6. Set Patient Expectations to Keep Them Engaged. It is also important to manage patient expectations. Messaging response times, often stated in responses of one or two business days, can be detailed and controlled through instructions placed on a web page. Similarly, responses for renewing prescriptions or lab release can also be detailed on an appropriate page.
7. Create Enthusiasm by Involving Clinicians and Engaging Champions Upfront. Active engagement of clinical staff during the planning and implementation stages is a good way to address concerns and encourage communication about the patient portal. Including providers and other clinic staff in the design, implementation, and development of enrollment and engagement strategies will make it easier to obtain clinical acceptance and adoption of the portal.
Additionally, it’s essential to engage champions early. The right structure and leadership governance for a patient portal implementation project is a critical factor for success, and strong clinical and operational executive-level participation in the project is key. Ideally, executive sponsors (project champions) should be entrepreneurial and have an ability to influence the organization’s culture. They should also have some excitement for the project and enjoy driving change. Executive sponsors should also come from clinical and operational areas as opposed to solely Information Technology to ensure that the project meets the operational and clinical needs of the organization and its customers and keeps design closer to those who will support the workflow or ultimately use the portal.
8. Offer Portal Access within the Facility. Some organizations provide patients with the ability to activate patient portal accounts during their visit. When patients leave the visit with an active account, there is additional emphasis for the portal being a valid way to interact with their healthcare team, and they may be more likely to use it.
There are multiple options available to provide on-site patient account activation. Patient kiosks placed in waiting rooms are commonly used; however, some organizations have found that patients are not motivated to use kiosks because of privacy and security concerns. Alternatively, with some EHRs the provider or nurse can create the account during the patient visit by allowing the patient to enter a user name and password through the workstation. Tablet devices can also be used to support on-site account activation and could be provided while the patient is in the waiting room or after they have been placed in an exam room and are waiting to be seen by their provider.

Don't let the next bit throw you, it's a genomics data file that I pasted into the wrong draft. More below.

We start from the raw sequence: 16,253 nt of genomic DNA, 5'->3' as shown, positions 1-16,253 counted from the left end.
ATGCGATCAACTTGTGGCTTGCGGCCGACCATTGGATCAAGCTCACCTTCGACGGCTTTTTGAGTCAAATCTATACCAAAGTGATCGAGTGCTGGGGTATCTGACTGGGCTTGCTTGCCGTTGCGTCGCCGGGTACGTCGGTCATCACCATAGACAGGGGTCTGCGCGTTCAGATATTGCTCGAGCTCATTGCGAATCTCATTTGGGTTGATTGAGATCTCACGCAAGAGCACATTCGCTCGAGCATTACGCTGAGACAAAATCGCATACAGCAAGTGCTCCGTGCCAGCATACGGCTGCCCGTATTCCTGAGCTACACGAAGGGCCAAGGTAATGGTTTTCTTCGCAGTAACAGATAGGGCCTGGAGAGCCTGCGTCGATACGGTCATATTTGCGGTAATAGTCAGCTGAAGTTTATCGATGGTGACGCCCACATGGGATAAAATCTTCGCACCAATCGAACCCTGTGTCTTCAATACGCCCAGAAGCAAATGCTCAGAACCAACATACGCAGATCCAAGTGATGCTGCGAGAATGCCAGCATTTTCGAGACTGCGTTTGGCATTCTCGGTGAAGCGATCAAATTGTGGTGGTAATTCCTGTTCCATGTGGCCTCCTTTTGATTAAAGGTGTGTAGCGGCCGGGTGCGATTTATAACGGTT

9. Measure Results and Evolve. Measuring and monitoring your portal performance is a critical step to ensuring success. There are numerous metrics to consider. While overall enrollment is a common measurement, there are many portal-related measures that should be monitored. Metrics like message response times and dropped messages (messages without a response) provide insight to the user experience and how responsive staff is to patients. Frequency of user access and use of distinct features also helps to gain an understanding for the value patients receive.
Some organizations routinely survey their users to assess how well the portal is performing and to identify additional features that they may find useful. Continual processes of assessment and implementation of new functionality will help to ensure a match between user needs and portal functionality and ultimately contribute additional value to the organization.
In order to meet the Stage 2 requirements that a patient portal be in place and demonstrate that patients have an active role in meeting established thresholds, it’s important to take action now. By incorporating these 9 key steps to engage active users, you’ll ultimately create value for the organization and patients, while meeting the meaningful use requirements.
Carl Dolezal is a senior manager with Aspen Advisors. With 14-plus years of experience in planning, implementing, and managing IS systems, he has led multiple patient portal and MU initiatives.
As Director of Clinical IS at the University of Texas medical Branch before joining Aspen, he led the implementation of a patient portal and the IT effort to achieve meaningful use Stage 1. Before that, as Project Director for eHealth at the University of Pittsburgh Medical Center, he designed and implemented a patient portal strategy with functionality, eventually scaling to eVisits.